Alford Jonathan Harwi was one of the great merchants of Kansas. Beginning as an obscure hardware dealer in Atchison he built up a busines which now stands as a monument to his energy and foresight, the A. J. Harwi Hardware Company being one of the leading wholesale concerns of the Missouri Valley. Life extended to him only the opportunities which it extends to every one. It was his own personal character, his enterprise, and a vigorous and resourceful mind which enabled him to seize and develop possibilities into realities of a large and imposing character. While he would be mentioned prominently among any group of successful Kansas merchants, it was not alone for his material achievements that he is remembered and honored. He put character into his business, and it was the flowering of his character that earued him such wide esteem. His birth occurred at Ritterville, Lehigh County, Pennsylvania, January 21, 1847, and he died at Atchison September 5, 1910, at the comparatively early age of sixty-three. His parents were Michael and Lucretia Harwi. Michael Harwi for many years followed the trade of carpanter. He was engaged in some of the heavy construction required in the building of canal locks when canals were still the principal means of transportation in the eastern states. He had a farm also, and for a few years before his death was engaged...Read More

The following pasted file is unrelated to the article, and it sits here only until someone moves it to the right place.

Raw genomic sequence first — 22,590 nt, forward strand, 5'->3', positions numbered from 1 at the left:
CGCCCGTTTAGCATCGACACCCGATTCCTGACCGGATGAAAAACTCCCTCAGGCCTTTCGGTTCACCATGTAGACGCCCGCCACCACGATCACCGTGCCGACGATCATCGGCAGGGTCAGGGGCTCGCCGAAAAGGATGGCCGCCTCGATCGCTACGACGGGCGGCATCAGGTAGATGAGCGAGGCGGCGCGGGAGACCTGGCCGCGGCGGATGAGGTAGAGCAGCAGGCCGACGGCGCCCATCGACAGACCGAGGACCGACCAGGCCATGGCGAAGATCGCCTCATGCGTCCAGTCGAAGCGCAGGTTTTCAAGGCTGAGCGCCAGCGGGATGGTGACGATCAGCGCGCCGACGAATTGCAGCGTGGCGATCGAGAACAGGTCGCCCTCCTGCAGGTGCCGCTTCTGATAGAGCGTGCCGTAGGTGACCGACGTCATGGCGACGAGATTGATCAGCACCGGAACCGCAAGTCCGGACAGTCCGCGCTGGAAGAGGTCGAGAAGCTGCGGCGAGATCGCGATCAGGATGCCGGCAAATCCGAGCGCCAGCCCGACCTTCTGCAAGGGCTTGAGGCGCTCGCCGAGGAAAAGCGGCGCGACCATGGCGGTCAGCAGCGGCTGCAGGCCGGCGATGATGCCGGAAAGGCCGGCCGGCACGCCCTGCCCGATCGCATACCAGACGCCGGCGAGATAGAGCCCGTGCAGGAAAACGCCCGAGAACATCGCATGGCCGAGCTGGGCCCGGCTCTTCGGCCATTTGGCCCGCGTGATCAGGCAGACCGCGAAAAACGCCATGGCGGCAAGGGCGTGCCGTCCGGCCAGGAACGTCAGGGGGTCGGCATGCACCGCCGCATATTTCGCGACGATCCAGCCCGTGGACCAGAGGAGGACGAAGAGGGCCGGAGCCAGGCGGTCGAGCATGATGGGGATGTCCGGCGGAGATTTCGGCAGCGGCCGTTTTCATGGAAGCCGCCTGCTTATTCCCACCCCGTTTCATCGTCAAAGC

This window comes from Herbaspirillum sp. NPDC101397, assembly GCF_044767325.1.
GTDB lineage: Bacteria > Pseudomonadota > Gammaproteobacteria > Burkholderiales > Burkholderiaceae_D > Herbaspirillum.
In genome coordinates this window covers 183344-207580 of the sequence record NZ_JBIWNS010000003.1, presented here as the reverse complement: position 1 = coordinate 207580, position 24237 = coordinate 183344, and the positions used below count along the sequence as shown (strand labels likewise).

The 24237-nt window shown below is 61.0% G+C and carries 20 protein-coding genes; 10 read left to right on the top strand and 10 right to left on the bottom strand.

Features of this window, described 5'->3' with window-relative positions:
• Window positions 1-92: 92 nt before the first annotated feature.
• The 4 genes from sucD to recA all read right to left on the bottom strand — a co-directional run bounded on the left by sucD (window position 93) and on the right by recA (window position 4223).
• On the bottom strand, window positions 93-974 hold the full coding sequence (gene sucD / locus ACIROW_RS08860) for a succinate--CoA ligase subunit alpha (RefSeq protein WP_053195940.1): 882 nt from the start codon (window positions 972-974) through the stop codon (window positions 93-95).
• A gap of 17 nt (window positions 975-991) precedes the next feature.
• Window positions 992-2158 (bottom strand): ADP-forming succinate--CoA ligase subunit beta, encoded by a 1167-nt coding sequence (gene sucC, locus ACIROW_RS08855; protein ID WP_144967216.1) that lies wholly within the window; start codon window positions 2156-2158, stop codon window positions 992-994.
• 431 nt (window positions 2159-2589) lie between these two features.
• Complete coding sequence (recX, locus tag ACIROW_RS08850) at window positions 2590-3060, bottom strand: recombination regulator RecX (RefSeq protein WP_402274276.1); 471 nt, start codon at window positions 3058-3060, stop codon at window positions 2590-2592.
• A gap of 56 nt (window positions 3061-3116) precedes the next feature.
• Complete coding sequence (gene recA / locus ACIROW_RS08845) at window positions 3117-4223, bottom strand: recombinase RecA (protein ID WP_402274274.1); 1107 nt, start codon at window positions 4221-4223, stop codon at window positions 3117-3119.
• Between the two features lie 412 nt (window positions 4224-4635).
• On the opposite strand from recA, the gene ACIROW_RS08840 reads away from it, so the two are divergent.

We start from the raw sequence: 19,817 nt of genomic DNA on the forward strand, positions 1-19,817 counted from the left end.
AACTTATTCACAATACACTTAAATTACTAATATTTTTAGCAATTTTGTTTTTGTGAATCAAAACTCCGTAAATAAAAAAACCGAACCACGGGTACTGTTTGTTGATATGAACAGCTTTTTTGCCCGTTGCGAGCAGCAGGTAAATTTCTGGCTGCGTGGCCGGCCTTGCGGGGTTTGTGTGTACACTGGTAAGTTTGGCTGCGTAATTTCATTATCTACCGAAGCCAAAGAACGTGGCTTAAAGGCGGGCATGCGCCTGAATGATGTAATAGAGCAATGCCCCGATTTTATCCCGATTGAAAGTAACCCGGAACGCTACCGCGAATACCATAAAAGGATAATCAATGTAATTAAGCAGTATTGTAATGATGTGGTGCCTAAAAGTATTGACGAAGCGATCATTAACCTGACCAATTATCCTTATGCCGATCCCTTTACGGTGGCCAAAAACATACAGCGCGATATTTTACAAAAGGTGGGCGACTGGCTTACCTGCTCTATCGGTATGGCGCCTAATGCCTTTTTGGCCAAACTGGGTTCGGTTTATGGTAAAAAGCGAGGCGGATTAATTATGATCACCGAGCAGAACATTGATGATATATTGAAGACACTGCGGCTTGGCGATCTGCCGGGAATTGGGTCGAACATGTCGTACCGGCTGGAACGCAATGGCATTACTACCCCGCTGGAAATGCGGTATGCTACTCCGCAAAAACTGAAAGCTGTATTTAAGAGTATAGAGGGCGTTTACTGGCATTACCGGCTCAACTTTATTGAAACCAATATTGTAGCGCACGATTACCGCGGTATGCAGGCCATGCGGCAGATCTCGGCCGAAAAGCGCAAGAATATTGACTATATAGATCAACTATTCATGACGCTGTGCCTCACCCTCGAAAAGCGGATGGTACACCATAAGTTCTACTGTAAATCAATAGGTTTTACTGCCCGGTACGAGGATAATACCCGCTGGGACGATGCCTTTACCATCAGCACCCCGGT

Henry Chase Bradbury. It is truly a fortunate man who can come to his seventy-third year with a record of so much good accomplished, with many responsibilities discharged and burdens bravely sustained as have been part and parcel of the life and experience of Henry Chase Bradbury, now living at Lincoln. Rev. Mr. Bradbury is the oldest active missionary of the Presbyterian Church in Kansas. For all the more than forty years of work he had done in Kansas Mr. Bradbury enjoys a vigorous old age and only his more intimate friends know that he had passed the three score and ten mile post. His early environment and inheritance probably predisposed him for the career and vocation he had followed. The Bradbury ancestors came from England to Maine in colonial times, his remote ancestor having acted as an agent of Ferdinand Gorges, 1620, who had extensive colonization rights from the Crown and made the first settlement along the coast of Maine. His father was Elbridge Bradbury, a prominent scholar, educator and minister and spent his last years in Kansas. Elbridge Bradbury was born at Medford, Massachusetts, August 2, 1805. He was a graduate of the Phillips Exeter Academy in New Hampshire and in 1831 graduted from Amherst College. He taught in a classical school at New Lebanon, New York, and afterwards had charge of a classical and English school...Read More